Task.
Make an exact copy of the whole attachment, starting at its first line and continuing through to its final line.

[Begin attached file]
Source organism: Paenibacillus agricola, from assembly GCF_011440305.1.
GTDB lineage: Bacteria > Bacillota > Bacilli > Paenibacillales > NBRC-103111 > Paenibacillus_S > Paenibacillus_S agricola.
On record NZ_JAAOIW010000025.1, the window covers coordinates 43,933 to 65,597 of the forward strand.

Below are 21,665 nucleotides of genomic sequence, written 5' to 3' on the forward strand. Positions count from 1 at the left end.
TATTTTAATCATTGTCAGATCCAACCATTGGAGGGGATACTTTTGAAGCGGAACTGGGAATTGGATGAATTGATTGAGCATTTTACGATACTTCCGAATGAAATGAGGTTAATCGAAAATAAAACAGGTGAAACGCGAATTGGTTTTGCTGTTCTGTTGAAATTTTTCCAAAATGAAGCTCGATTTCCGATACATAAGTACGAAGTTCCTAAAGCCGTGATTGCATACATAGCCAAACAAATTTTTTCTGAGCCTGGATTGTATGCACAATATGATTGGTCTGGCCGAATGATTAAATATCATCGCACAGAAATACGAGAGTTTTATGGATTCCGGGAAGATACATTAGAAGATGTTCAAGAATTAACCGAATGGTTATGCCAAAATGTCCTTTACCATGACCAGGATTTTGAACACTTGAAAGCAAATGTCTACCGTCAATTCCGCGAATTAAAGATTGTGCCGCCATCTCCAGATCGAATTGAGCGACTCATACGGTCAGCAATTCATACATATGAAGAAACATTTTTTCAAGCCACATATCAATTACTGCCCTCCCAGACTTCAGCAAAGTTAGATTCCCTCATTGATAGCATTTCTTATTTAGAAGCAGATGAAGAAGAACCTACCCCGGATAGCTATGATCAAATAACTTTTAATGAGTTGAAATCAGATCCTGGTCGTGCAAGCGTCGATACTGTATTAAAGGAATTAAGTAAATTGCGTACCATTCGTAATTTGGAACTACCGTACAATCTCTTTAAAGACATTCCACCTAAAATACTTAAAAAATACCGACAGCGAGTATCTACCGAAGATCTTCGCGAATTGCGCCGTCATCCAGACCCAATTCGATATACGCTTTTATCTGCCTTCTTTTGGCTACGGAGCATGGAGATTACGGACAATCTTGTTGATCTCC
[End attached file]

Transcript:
Source organism: Paenibacillus agricola, from assembly GCF_011440305.1.
GTDB lineage: Bacteria > Bacillota > Bacilli > Paenibacillales > NBRC-103111 > Paenibacillus_S > Paenibacillus_S agricola.
On record NZ_JAAOIW010000025.1, the window covers coordinates 43,933 to 65,597 of the forward strand.

Below are 21,665 nucleotides of genomic sequence, written 5' to 3' on the forward strand. Positions count from 1 at the left end.
TATTTTAATCATTGTCAGATCCAACCATTGGAGGGGATACTTTTGAAGCGGAACTGGGAATTGGATGAATTGATTGAGCATTTTACGATACTTCCGAATGAAATGAGGTTAATCGAAAATAAAACAGGTGAAACGCGAATTGGTTTTGCTGTTCTGTTGAAATTTTTCCAAAATGAAGCTCGATTTCCGATACATAAGTACGAAGTTCCTAAAGCCGTGATTGCATACATAGCCAAACAAATTTTTTCTGAGCCTGGATTGTATGCACAATATGATTGGTCTGGCCGAATGATTAAATATCATCGCACAGAAATACGAGAGTTTTATGGATTCCGGGAAGATACATTAGAAGATGTTCAAGAATTAACCGAATGGTTATGCCAAAATGTCCTTTACCATGACCAGGATTTTGAACACTTGAAAGCAAATGTCTACCGTCAATTCCGCGAATTAAAGATTGTGCCGCCATCTCCAGATCGAATTGAGCGACTCATACGGTCAGCAATTCATACATATGAAGAAACATTTTTTCAAGCCACATATCAATTACTGCCCTCCCAGACTTCAGCAAAGTTAGATTCCCTCATTGATAGCATTTCTTATTTAGAAGCAGATGAAGAAGAACCTACCCCGGATAGCTATGATCAAATAACTTTTAATGAGTTGAAATCAGATCCTGGTCGTGCAAGCGTCGATACTGTATTAAAGGAATTAAGTAAATTGCGTACCATTCGTAATTTGGAACTACCGTACAATCTCTTTAAAGACATTCCACCTAAAATACTTAAAAAATACCGACAGCGAGTATCTACCGAAGATCTTCGCGAATTGCGCCGTCATCCAGACCCAATTCGATATACGCTTTTATCTGCCTTCTTTTGGCTACGGAGCATGGAGATTACGGACAATCTTGTTGATCTCC